I liked The Tall Man, Phoebe Locke’s first book, but I really loved The July Girls. It’s a fast-paced story that kept me turning those pages as fast as I could.

Addie is 10 in 2005 when the story begins. She lives with her father and her 17-year-old sister, Jessie, in a flat in London. Her birthday is 7/7 and this is the year of the London tube and bus bombings on that very date. It’s also the day that her dad comes home with blood on his clothes, acting shiftily. Jessie is almost like a mother to Addie but she’s also very adept at keeping things from her, things that are important.

I thought Addie was a fantastic protagonist. The narrator of her tale, she’s brave and old for her years, yet still vulnerable (she’s only 10, after all). But she understands so much and when it becomes clear that every year on 7/7 a woman goes missing she finds herself starting to put two and two together.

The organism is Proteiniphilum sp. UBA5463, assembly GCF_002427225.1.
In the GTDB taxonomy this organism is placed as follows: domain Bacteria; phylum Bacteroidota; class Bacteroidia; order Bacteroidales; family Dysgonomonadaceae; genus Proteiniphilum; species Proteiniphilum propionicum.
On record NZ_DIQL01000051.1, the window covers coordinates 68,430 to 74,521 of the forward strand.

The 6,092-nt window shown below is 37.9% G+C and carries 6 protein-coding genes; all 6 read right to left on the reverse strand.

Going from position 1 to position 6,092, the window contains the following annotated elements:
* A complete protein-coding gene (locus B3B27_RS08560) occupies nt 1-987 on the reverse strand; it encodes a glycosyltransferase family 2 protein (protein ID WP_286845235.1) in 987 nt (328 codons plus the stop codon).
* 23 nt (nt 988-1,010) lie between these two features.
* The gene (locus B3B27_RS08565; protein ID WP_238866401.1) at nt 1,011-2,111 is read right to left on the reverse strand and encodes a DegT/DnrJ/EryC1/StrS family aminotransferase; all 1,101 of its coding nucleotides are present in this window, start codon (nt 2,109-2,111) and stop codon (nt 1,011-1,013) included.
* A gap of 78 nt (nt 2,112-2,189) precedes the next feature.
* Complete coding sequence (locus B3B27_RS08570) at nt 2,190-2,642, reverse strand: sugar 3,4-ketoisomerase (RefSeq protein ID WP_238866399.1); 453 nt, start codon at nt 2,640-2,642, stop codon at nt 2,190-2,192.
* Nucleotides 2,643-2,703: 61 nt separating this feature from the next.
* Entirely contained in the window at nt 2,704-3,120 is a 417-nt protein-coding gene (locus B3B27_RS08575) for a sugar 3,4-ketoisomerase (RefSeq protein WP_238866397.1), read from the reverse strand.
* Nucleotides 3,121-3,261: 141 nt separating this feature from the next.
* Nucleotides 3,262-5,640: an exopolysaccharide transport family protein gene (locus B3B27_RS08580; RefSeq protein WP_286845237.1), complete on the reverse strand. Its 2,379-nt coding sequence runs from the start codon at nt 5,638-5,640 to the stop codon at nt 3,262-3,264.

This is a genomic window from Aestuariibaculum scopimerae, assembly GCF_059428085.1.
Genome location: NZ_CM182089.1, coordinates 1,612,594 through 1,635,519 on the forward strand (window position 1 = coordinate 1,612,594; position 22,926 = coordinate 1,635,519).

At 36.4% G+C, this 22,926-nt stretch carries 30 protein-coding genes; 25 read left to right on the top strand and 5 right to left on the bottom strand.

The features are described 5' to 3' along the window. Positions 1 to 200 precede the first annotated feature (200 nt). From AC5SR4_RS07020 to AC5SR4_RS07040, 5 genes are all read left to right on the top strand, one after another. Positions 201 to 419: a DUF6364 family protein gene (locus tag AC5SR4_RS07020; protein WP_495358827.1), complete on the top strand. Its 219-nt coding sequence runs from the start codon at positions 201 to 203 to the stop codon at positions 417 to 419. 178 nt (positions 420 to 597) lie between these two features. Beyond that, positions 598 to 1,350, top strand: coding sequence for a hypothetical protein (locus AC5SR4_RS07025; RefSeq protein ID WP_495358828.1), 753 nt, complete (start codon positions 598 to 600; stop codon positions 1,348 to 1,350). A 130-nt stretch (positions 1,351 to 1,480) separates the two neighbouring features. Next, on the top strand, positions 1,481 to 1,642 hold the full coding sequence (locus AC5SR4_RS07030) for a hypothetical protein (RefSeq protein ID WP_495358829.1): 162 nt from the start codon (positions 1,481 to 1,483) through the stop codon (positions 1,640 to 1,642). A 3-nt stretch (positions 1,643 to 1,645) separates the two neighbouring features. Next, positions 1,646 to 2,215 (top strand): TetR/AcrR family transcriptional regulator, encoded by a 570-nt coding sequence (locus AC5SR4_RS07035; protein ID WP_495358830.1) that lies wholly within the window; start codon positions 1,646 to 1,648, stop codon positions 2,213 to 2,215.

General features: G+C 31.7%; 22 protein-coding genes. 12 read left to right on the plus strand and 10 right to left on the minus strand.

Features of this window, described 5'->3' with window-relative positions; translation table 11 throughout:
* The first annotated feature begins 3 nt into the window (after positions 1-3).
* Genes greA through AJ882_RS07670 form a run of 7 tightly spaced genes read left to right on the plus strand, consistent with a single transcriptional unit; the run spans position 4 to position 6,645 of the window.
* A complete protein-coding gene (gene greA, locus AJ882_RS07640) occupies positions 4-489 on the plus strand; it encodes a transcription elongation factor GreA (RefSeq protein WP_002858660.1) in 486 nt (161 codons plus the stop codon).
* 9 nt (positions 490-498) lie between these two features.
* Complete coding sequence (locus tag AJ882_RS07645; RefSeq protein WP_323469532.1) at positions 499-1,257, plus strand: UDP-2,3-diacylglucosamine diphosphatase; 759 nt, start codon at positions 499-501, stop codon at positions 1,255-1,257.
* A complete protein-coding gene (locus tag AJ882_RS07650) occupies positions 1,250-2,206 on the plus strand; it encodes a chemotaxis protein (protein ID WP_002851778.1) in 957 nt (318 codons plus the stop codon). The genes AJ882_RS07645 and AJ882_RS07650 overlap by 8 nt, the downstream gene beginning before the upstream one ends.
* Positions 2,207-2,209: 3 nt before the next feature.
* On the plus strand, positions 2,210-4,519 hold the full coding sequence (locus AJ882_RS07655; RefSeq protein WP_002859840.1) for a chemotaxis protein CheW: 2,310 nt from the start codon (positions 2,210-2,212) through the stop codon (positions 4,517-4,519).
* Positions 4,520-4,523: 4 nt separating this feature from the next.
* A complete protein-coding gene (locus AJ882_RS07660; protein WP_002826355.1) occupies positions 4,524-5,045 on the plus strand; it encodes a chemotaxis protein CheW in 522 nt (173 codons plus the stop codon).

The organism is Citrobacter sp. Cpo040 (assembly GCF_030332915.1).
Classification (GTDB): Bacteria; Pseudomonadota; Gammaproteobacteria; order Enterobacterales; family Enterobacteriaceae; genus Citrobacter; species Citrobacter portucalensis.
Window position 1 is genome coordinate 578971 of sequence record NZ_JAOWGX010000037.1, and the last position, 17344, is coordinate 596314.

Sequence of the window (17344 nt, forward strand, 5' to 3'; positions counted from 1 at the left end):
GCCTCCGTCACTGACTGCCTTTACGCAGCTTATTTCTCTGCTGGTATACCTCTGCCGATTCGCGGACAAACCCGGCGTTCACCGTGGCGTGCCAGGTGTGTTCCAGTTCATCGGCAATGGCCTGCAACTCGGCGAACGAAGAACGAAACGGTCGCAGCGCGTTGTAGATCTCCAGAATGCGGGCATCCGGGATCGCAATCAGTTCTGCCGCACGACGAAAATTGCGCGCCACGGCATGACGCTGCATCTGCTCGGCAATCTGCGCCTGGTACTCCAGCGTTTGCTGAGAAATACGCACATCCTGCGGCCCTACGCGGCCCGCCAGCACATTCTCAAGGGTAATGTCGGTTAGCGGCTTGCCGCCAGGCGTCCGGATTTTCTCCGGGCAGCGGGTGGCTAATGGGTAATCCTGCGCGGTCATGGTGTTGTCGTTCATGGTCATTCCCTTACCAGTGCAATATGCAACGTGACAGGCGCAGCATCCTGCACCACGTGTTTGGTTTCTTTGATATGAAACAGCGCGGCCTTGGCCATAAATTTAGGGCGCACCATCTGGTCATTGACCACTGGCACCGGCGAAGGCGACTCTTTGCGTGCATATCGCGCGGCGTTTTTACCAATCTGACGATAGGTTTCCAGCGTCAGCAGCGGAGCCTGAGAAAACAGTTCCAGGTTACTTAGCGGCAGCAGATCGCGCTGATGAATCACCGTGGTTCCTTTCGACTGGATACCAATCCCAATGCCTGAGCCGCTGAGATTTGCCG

The writing in this book is so engaging, it pulled me right into Addie’s world. I watched her grow up and become a wonderful and strong young woman. I whipped through her story, finding it a little creepy and full of underlying tension, yet it’s also a tale of a fractured family having to cope with what life throws at them.

The July Girls is very cleverly plotted. It kept me guessing and the denouement, when it came, was a complete surprise. I really didn’t expect any of what happened. Whilst this is a thriller, it’s also the story of a young girl coming of age, learning that the world can be a difficult and cruel place. I thought it was innovative to have a 10 year old as the main character and it allowed an air of innocence to accompany the murder spree that the killer goes on. I enjoyed this book, which has darkness at its heart, very much indeed.

Nicola Smith, Short Book and Scribes, 5/4

The July Girls by Phoebe Locke
Wildfire 9781472249289 hbk Jul 2019